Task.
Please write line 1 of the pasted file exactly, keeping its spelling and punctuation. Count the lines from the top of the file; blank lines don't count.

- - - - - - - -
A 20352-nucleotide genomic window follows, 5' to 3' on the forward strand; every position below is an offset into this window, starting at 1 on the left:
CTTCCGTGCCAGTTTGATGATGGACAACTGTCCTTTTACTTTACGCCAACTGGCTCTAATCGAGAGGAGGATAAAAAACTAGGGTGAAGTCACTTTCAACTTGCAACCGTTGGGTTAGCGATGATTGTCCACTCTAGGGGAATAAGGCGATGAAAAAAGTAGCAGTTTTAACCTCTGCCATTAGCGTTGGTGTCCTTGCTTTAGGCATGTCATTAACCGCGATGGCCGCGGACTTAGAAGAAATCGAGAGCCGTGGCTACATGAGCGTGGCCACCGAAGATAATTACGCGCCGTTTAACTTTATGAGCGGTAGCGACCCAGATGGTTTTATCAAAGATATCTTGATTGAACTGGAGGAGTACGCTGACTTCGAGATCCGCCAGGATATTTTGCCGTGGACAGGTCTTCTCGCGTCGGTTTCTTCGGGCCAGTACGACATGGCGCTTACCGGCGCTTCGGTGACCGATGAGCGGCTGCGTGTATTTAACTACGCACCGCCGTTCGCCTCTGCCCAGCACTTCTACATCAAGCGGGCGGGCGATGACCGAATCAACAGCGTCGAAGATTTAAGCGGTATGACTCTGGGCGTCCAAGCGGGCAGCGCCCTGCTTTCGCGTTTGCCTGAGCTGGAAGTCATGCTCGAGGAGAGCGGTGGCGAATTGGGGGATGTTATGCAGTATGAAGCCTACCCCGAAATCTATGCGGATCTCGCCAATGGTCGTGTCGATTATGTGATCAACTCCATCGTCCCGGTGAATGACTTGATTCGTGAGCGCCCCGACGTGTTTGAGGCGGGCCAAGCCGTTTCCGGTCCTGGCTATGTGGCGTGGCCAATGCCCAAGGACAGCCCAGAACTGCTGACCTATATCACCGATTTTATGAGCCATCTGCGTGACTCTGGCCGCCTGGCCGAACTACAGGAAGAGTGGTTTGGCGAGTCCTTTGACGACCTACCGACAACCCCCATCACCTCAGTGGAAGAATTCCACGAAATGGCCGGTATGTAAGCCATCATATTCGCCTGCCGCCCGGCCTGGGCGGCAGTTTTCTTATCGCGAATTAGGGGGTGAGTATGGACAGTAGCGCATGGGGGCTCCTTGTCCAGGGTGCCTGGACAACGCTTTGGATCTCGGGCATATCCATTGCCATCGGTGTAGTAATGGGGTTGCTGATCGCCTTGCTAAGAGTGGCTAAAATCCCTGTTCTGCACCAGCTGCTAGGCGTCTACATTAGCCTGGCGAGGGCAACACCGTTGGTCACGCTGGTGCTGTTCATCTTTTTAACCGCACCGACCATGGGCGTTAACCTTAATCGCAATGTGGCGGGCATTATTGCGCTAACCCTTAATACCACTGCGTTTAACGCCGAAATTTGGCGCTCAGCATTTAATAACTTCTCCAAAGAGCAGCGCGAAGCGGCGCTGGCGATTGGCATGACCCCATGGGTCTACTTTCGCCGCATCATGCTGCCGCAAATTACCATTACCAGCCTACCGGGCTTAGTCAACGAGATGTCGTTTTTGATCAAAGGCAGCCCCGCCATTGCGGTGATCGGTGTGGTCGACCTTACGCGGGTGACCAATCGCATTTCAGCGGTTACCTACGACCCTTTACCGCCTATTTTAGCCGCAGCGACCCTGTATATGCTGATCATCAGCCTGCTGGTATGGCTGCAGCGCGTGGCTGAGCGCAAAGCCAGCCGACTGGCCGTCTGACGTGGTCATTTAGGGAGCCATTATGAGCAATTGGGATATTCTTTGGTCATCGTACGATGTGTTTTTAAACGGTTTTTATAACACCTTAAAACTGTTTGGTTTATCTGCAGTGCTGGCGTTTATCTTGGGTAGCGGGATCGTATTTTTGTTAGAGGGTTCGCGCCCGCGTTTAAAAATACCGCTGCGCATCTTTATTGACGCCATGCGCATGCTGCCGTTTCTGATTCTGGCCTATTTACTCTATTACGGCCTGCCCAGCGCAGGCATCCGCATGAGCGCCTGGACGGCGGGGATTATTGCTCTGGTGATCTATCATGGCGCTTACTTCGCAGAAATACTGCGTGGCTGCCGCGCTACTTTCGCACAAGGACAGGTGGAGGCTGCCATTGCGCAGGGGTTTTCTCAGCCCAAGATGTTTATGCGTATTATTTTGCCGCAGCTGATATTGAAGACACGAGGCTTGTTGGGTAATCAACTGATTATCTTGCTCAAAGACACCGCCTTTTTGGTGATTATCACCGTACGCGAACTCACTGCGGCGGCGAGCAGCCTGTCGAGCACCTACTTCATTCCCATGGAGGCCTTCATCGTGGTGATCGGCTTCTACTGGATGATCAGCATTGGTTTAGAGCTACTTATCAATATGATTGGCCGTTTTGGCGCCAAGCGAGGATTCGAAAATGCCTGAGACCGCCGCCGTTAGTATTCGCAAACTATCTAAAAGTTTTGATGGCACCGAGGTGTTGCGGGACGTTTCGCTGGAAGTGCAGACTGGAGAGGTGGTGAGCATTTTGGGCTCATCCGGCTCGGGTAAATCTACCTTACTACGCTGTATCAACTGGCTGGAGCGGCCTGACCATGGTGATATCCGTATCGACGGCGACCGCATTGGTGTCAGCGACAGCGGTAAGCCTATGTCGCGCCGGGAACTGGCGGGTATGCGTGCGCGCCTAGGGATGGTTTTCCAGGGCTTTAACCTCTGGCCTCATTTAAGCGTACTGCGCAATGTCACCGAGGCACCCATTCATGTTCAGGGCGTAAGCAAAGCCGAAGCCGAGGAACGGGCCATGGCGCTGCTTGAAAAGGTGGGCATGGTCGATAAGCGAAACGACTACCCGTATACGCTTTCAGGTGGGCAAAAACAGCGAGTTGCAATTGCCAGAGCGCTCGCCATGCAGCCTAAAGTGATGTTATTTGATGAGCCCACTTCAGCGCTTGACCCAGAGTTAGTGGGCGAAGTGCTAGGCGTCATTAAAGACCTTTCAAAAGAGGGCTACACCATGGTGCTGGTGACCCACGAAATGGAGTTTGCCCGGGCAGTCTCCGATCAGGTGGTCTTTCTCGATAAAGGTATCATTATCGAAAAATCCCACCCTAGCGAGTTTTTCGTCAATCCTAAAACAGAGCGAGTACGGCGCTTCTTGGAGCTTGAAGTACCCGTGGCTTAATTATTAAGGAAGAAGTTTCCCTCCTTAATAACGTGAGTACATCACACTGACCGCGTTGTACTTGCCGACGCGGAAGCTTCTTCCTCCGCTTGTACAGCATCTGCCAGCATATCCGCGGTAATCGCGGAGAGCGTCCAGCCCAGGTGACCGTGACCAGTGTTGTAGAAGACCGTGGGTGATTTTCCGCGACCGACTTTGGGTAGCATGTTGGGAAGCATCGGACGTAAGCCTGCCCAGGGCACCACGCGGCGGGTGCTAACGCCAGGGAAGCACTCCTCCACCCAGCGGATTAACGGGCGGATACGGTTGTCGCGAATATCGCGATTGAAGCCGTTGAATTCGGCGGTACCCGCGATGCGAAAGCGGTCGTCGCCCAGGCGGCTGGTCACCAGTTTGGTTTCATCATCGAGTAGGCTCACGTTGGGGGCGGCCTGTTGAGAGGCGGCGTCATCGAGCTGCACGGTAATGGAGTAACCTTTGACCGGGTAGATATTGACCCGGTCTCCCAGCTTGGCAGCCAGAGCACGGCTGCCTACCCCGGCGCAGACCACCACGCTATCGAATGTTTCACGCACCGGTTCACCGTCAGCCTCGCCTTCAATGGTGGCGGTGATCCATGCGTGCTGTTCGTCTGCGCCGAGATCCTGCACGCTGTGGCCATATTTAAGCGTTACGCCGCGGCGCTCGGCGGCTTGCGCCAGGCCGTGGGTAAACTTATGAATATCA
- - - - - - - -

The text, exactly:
A 20352-nucleotide genomic window follows, 5' to 3' on the forward strand; every position below is an offset into this window, starting at 1 on the left: